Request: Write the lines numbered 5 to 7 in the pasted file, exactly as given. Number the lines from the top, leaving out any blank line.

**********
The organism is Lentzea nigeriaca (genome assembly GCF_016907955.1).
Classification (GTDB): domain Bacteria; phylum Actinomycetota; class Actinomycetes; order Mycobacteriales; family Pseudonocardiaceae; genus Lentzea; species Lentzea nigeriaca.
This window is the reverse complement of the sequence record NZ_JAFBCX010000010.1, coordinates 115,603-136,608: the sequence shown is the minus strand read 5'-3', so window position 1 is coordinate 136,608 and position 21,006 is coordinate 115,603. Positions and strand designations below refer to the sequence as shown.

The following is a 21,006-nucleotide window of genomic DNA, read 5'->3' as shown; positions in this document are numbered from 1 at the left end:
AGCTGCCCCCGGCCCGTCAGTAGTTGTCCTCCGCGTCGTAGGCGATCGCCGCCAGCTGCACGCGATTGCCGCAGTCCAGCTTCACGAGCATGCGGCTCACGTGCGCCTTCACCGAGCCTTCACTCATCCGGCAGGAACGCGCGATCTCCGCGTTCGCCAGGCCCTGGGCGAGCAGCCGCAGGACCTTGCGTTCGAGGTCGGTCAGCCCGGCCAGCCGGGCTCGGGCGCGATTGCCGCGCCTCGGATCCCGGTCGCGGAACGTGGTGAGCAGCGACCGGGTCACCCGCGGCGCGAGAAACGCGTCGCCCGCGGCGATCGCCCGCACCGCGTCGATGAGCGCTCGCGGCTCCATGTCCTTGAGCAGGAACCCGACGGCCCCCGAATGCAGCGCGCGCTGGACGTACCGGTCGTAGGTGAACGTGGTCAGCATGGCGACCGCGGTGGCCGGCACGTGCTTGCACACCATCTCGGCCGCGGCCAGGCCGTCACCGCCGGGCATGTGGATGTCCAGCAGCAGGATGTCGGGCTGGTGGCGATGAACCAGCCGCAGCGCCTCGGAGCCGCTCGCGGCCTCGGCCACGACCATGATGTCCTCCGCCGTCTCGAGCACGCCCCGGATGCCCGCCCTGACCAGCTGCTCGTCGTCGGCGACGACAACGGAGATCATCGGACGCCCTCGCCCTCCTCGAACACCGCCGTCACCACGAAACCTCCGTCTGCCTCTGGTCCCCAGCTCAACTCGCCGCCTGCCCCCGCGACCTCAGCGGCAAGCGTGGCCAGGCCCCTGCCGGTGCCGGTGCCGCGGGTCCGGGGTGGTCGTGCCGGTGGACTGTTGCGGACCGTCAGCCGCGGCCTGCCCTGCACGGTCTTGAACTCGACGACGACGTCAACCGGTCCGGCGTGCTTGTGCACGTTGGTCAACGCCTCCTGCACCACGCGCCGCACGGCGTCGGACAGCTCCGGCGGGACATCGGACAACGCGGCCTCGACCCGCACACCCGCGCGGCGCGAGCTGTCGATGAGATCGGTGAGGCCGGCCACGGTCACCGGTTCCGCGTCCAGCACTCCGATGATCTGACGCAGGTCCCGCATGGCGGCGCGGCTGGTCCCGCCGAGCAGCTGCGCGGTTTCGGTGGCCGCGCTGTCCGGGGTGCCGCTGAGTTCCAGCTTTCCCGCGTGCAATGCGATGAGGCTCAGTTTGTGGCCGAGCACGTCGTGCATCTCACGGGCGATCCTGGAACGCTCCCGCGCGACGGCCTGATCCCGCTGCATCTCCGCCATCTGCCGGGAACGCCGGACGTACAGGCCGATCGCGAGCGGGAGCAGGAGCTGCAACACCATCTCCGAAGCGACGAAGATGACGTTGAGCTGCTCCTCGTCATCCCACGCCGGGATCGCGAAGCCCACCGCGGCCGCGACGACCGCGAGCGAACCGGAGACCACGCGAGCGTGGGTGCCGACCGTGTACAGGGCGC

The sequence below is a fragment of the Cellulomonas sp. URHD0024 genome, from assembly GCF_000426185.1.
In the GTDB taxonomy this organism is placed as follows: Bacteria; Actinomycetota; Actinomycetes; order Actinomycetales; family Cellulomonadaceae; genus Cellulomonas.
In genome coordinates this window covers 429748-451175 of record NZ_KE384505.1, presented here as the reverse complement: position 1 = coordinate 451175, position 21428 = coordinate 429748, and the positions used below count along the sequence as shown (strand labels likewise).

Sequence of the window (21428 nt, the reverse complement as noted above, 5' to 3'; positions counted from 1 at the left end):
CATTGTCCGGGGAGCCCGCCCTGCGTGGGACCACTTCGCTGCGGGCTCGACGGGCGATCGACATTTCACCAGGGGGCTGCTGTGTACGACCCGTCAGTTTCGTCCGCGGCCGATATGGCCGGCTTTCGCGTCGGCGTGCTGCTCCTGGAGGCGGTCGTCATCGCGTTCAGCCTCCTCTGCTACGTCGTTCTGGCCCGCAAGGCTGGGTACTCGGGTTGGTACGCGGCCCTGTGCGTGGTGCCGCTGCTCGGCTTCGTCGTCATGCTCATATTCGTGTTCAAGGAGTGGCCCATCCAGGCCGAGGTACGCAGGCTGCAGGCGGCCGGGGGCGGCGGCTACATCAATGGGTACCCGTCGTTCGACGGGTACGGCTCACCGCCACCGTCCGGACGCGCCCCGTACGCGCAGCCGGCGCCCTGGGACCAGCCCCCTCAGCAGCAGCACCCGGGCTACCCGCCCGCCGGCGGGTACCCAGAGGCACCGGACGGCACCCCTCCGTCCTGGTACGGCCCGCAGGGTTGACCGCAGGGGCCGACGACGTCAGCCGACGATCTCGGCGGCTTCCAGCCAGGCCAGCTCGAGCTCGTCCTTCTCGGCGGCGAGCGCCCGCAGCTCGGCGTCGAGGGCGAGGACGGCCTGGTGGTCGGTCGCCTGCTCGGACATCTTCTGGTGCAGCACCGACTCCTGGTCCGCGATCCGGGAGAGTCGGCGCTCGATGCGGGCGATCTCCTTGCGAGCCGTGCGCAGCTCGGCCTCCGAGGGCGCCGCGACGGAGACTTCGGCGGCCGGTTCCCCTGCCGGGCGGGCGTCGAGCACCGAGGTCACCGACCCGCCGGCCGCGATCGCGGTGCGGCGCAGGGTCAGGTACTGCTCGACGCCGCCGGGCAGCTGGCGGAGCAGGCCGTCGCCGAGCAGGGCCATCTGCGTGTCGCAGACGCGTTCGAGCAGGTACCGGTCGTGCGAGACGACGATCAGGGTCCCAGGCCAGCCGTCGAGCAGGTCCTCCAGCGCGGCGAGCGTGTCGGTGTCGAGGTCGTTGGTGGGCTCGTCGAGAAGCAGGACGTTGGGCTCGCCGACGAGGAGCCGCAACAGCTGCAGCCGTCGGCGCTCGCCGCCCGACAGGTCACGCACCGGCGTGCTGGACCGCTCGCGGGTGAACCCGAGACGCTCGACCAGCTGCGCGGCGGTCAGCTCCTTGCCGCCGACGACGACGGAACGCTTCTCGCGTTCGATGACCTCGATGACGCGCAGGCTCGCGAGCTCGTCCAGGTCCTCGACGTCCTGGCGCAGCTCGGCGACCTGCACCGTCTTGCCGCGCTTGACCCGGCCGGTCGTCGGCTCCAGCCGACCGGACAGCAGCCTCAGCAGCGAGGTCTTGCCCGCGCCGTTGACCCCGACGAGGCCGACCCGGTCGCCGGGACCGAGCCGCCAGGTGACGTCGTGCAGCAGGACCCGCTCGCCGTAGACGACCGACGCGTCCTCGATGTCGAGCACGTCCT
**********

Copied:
AGCTGCCCCCGGCCCGTCAGTAGTTGTCCTCCGCGTCGTAGGCGATCGCCGCCAGCTGCACGCGATTGCCGCAGTCCAGCTTCACGAGCATGCGGCTCACGTGCGCCTTCACCGAGCCTTCACTCATCCGGCAGGAACGCGCGATCTCCGCGTTCGCCAGGCCCTGGGCGAGCAGCCGCAGGACCTTGCGTTCGAGGTCGGTCAGCCCGGCCAGCCGGGCTCGGGCGCGATTGCCGCGCCTCGGATCCCGGTCGCGGAACGTGGTGAGCAGCGACCGGGTCACCCGCGGCGCGAGAAACGCGTCGCCCGCGGCGATCGCCCGCACCGCGTCGATGAGCGCTCGCGGCTCCATGTCCTTGAGCAGGAACCCGACGGCCCCCGAATGCAGCGCGCGCTGGACGTACCGGTCGTAGGTGAACGTGGTCAGCATGGCGACCGCGGTGGCCGGCACGTGCTTGCACACCATCTCGGCCGCGGCCAGGCCGTCACCGCCGGGCATGTGGATGTCCAGCAGCAGGATGTCGGGCTGGTGGCGATGAACCAGCCGCAGCGCCTCGGAGCCGCTCGCGGCCTCGGCCACGACCATGATGTCCTCCGCCGTCTCGAGCACGCCCCGGATGCCCGCCCTGACCAGCTGCTCGTCGTCGGCGACGACAACGGAGATCATCGGACGCCCTCGCCCTCCTCGAACACCGCCGTCACCACGAAACCTCCGTCTGCCTCTGGTCCCCAGCTCAACTCGCCGCCTGCCCCCGCGACCTCAGCGGCAAGCGTGGCCAGGCCCCTGCCGGTGCCGGTGCCGCGGGTCCGGGGTGGTCGTGCCGGTGGACTGTTGCGGACCGTCAGCCGCGGCCTGCCCTGCACGGTCTTGAACTCGACGACGACGTCAACCGGTCCGGCGTGCTTGTGCACGTTGGTCAACGCCTCCTGCACCACGCGCCGCACGGCGTCGGACAGCTCCGGCGGGACATCGGACAACGCGGCCTCGACCCGCACACCCGCGCGGCGCGAGCTGTCGATGAGATCGGTGAGGCCGGCCACGGTCACCGGTTCCGCGTCCAGCACTCCGATGATCTGACGCAGGTCCCGCATGGCGGCGCGGCTGGTCCCGCCGAGCAGCTGCGCGGTTTCGGTGGCCGCGCTGTCCGGGGTGCCGCTGAGTTCCAGCTTTCCCGCGTGCAATGCGATGAGGCTCAGTTTGTGGCCGAGCACGTCGTGCATCTCACGGGCGATCCTGGAACGCTCCCGCGCGACGGCCTGATCCCGCTGCATCTCCGCCATCTGCCGGGAACGCCGGACGTACAGGCCGATCGCGAGCGGGAGCAGGAGCTGCAACACCATCTCCGAAGCGACGAAGATGACGTTGAGCTGCTCCTCGTCATCCCACGCCGGGATCGCGAAGCCCACCGCGGCCGCGACGACCGCGAGCGAACCGGAGACCACGCGAGCGTGGGTGCCGACCGTGTACAGGGCGC

The sequence below is a fragment of the Cellulomonas sp. URHD0024 genome, from assembly GCF_000426185.1.
In the GTDB taxonomy this organism is placed as follows: Bacteria; Actinomycetota; Actinomycetes; order Actinomycetales; family Cellulomonadaceae; genus Cellulomonas.